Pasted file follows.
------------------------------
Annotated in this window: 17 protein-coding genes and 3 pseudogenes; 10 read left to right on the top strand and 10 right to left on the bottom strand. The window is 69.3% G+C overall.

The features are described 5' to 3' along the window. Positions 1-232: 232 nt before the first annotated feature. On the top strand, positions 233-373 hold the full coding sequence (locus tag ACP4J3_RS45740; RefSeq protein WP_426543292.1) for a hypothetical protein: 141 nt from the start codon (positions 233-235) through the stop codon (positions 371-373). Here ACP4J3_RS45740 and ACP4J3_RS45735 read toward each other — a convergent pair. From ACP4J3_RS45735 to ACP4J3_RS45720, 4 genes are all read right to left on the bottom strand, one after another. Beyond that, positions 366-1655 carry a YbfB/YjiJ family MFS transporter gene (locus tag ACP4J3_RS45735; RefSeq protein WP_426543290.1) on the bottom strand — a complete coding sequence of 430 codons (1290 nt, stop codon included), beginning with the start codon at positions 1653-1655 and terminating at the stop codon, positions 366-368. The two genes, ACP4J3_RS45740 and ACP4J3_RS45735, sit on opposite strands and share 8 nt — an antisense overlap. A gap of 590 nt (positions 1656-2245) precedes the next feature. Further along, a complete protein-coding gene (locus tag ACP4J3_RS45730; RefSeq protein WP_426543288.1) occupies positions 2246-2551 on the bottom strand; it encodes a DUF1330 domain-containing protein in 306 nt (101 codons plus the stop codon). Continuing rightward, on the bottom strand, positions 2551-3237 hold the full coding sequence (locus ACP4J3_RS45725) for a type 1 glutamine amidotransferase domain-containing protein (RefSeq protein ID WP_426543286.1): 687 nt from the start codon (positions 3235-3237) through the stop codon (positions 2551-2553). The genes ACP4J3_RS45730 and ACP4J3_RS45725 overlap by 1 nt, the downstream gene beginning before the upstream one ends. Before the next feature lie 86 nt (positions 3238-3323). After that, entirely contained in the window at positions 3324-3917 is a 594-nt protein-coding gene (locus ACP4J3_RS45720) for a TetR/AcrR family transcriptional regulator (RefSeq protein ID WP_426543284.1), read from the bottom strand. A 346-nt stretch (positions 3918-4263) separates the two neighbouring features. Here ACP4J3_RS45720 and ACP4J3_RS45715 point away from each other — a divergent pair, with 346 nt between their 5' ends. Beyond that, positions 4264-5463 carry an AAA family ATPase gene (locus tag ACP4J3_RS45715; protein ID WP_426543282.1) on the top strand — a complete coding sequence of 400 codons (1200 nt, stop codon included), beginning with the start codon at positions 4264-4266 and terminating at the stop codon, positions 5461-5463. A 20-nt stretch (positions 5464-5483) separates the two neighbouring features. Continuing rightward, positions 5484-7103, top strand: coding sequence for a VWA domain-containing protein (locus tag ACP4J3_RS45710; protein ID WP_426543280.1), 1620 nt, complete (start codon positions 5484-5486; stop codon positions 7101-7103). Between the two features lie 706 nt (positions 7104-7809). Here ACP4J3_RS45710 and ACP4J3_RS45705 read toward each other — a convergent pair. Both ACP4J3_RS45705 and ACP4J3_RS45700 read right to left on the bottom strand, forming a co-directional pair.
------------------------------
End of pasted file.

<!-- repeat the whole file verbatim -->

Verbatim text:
Annotated in this window: 17 protein-coding genes and 3 pseudogenes; 10 read left to right on the top strand and 10 right to left on the bottom strand. The window is 69.3% G+C overall.

The features are described 5' to 3' along the window. Positions 1-232: 232 nt before the first annotated feature. On the top strand, positions 233-373 hold the full coding sequence (locus tag ACP4J3_RS45740; RefSeq protein WP_426543292.1) for a hypothetical protein: 141 nt from the start codon (positions 233-235) through the stop codon (positions 371-373). Here ACP4J3_RS45740 and ACP4J3_RS45735 read toward each other — a convergent pair. From ACP4J3_RS45735 to ACP4J3_RS45720, 4 genes are all read right to left on the bottom strand, one after another. Beyond that, positions 366-1655 carry a YbfB/YjiJ family MFS transporter gene (locus tag ACP4J3_RS45735; RefSeq protein WP_426543290.1) on the bottom strand — a complete coding sequence of 430 codons (1290 nt, stop codon included), beginning with the start codon at positions 1653-1655 and terminating at the stop codon, positions 366-368. The two genes, ACP4J3_RS45740 and ACP4J3_RS45735, sit on opposite strands and share 8 nt — an antisense overlap. A gap of 590 nt (positions 1656-2245) precedes the next feature. Further along, a complete protein-coding gene (locus tag ACP4J3_RS45730; RefSeq protein WP_426543288.1) occupies positions 2246-2551 on the bottom strand; it encodes a DUF1330 domain-containing protein in 306 nt (101 codons plus the stop codon). Continuing rightward, on the bottom strand, positions 2551-3237 hold the full coding sequence (locus ACP4J3_RS45725) for a type 1 glutamine amidotransferase domain-containing protein (RefSeq protein ID WP_426543286.1): 687 nt from the start codon (positions 3235-3237) through the stop codon (positions 2551-2553). The genes ACP4J3_RS45730 and ACP4J3_RS45725 overlap by 1 nt, the downstream gene beginning before the upstream one ends. Before the next feature lie 86 nt (positions 3238-3323). After that, entirely contained in the window at positions 3324-3917 is a 594-nt protein-coding gene (locus ACP4J3_RS45720) for a TetR/AcrR family transcriptional regulator (RefSeq protein ID WP_426543284.1), read from the bottom strand. A 346-nt stretch (positions 3918-4263) separates the two neighbouring features. Here ACP4J3_RS45720 and ACP4J3_RS45715 point away from each other — a divergent pair, with 346 nt between their 5' ends. Beyond that, positions 4264-5463 carry an AAA family ATPase gene (locus tag ACP4J3_RS45715; protein ID WP_426543282.1) on the top strand — a complete coding sequence of 400 codons (1200 nt, stop codon included), beginning with the start codon at positions 4264-4266 and terminating at the stop codon, positions 5461-5463. A 20-nt stretch (positions 5464-5483) separates the two neighbouring features. Continuing rightward, positions 5484-7103, top strand: coding sequence for a VWA domain-containing protein (locus tag ACP4J3_RS45710; protein ID WP_426543280.1), 1620 nt, complete (start codon positions 5484-5486; stop codon positions 7101-7103). Between the two features lie 706 nt (positions 7104-7809). Here ACP4J3_RS45710 and ACP4J3_RS45705 read toward each other — a convergent pair. Both ACP4J3_RS45705 and ACP4J3_RS45700 read right to left on the bottom strand, forming a co-directional pair.